One of the biggest pros of condensing boilers over non-condensing options is the fact that they are much more energy efficient.
'Condensing boilers are undoubtedly better for the environment, recycling waste gas that would have otherwise been emitted into the atmosphere,' says Nick Paulson, heating expert from PlumbNation. 'Non-condensing units have wastefully contributed to CO2 emissions.'
'They require less fuel to generate the same amount of heat – and produce fewer carbon emissions,' agrees Joanna.
This is why, as of 2005, the UK government announced that condensing boilers would become mandatory if you are getting a new or replacement boiler. As such, the rate of condensing boilers has soared over the last two decades; according to a government housing survey, in 2001, just 2% of homes had condensing boilers - in 2020, it was estimated that 74% had them.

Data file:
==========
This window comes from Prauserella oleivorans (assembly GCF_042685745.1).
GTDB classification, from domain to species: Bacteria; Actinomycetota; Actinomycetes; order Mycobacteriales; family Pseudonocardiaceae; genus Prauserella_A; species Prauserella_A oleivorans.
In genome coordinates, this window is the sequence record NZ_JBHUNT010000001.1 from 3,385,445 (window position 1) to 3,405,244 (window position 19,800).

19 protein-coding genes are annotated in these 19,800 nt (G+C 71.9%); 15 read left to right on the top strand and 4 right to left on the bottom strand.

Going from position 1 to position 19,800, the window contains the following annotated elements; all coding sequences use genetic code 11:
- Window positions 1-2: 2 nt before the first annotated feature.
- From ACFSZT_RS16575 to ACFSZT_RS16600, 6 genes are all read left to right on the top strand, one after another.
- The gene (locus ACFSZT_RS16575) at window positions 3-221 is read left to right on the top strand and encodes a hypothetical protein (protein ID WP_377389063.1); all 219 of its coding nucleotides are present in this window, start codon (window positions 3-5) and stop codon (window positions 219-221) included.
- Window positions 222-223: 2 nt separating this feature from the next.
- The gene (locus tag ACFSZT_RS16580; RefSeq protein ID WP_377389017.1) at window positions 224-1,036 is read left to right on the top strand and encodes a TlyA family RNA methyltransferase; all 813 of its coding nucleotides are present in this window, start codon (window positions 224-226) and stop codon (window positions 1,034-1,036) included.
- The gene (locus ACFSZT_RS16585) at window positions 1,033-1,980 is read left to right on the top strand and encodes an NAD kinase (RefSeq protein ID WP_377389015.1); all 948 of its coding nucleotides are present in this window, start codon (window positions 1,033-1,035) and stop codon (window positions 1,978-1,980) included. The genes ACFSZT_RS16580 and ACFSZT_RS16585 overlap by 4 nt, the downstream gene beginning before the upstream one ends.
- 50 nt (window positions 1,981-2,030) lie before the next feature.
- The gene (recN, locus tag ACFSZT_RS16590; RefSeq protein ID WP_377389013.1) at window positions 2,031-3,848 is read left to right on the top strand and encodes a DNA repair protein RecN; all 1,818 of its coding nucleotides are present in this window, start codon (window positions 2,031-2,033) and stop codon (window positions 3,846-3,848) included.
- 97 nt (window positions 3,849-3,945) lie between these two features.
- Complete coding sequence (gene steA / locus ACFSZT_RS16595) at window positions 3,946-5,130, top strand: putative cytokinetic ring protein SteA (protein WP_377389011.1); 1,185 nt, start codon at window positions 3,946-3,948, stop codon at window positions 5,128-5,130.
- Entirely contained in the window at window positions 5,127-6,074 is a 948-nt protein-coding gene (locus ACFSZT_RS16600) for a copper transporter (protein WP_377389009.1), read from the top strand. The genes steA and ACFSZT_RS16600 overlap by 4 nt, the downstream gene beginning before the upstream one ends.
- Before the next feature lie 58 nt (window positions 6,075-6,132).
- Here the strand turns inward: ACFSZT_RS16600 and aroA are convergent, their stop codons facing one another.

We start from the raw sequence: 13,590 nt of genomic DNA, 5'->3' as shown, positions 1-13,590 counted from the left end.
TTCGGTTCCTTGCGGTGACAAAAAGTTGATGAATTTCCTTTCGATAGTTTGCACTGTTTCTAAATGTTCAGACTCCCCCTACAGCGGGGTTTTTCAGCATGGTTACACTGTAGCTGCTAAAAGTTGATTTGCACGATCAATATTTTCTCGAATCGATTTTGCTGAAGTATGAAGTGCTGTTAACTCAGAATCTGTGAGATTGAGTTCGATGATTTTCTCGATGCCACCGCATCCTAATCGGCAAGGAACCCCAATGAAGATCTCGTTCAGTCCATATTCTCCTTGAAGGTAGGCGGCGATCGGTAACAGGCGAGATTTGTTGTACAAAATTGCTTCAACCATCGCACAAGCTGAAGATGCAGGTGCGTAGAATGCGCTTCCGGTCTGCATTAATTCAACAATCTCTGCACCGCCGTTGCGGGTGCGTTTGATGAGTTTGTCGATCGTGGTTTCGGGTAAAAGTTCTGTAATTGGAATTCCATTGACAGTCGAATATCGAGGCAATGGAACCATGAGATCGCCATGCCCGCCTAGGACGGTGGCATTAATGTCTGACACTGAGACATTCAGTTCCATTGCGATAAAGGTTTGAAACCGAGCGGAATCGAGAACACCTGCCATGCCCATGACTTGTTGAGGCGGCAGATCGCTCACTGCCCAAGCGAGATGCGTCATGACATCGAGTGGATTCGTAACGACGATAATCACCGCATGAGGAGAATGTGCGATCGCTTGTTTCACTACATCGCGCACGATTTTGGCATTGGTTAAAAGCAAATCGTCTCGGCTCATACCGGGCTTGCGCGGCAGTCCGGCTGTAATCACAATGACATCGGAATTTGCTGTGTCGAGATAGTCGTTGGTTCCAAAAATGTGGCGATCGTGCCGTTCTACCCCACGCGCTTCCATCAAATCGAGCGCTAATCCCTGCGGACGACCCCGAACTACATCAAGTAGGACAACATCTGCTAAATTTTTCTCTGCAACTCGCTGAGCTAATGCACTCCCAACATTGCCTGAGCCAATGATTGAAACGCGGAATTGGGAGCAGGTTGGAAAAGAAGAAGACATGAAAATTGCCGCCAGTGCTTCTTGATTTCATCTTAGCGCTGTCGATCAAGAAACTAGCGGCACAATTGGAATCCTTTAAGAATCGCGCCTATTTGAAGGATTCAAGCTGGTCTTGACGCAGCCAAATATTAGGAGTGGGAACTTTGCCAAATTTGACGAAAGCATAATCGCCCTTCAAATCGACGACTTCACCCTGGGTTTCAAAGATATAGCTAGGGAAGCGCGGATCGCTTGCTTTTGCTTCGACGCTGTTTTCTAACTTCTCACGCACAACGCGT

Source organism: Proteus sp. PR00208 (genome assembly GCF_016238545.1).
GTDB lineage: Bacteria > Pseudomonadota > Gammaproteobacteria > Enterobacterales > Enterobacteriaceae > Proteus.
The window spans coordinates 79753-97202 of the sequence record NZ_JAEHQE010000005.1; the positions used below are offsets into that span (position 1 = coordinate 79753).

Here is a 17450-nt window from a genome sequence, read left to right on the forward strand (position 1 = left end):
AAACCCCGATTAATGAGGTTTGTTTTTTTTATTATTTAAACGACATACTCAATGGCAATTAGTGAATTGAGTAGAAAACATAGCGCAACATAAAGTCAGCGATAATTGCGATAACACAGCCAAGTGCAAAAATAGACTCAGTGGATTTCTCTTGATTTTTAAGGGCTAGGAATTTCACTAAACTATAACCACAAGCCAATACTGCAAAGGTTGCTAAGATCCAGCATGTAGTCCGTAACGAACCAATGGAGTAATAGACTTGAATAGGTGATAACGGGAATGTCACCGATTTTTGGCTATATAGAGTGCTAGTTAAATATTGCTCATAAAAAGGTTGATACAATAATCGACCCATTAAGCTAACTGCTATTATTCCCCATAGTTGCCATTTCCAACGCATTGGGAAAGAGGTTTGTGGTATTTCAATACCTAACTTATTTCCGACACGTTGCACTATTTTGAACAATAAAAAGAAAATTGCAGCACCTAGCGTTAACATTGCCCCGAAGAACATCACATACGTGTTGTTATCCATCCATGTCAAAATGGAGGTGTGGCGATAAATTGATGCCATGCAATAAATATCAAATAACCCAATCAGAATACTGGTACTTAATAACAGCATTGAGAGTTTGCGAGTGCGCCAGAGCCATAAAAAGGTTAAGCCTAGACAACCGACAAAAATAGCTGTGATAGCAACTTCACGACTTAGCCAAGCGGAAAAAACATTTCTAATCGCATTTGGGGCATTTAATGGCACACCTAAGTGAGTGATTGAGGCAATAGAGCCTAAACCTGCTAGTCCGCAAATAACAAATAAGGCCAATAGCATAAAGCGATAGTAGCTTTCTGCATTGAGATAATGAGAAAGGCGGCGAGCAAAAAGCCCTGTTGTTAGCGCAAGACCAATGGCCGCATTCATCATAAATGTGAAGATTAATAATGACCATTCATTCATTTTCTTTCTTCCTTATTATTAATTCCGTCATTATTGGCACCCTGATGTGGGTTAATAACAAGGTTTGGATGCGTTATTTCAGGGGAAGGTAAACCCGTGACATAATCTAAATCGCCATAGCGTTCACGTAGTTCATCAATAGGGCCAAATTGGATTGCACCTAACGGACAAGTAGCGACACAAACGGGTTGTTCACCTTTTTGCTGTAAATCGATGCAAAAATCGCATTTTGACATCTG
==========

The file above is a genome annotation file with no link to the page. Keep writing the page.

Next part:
It’s reported that condensing boilers are at least 25% more efficient than non-condensing, given that they turn much more of their fuel into usable heat. 'The newer condensing models can reach over 90% efficiency,' notes Nick Tandy, Head Engineer at Toasti. 'However, non-condensing boilers generally reach an efficiency of between 70% and 80%.'
When it comes to costs, non-condensing boilers have traditionally been much cheaper to install, fix and maintain. However, because condensing boilers are actually more energy efficient, you’ll likely end up saving more money on your heating bills in the long-term - even though they are more complex (read: pricier) to repair and install.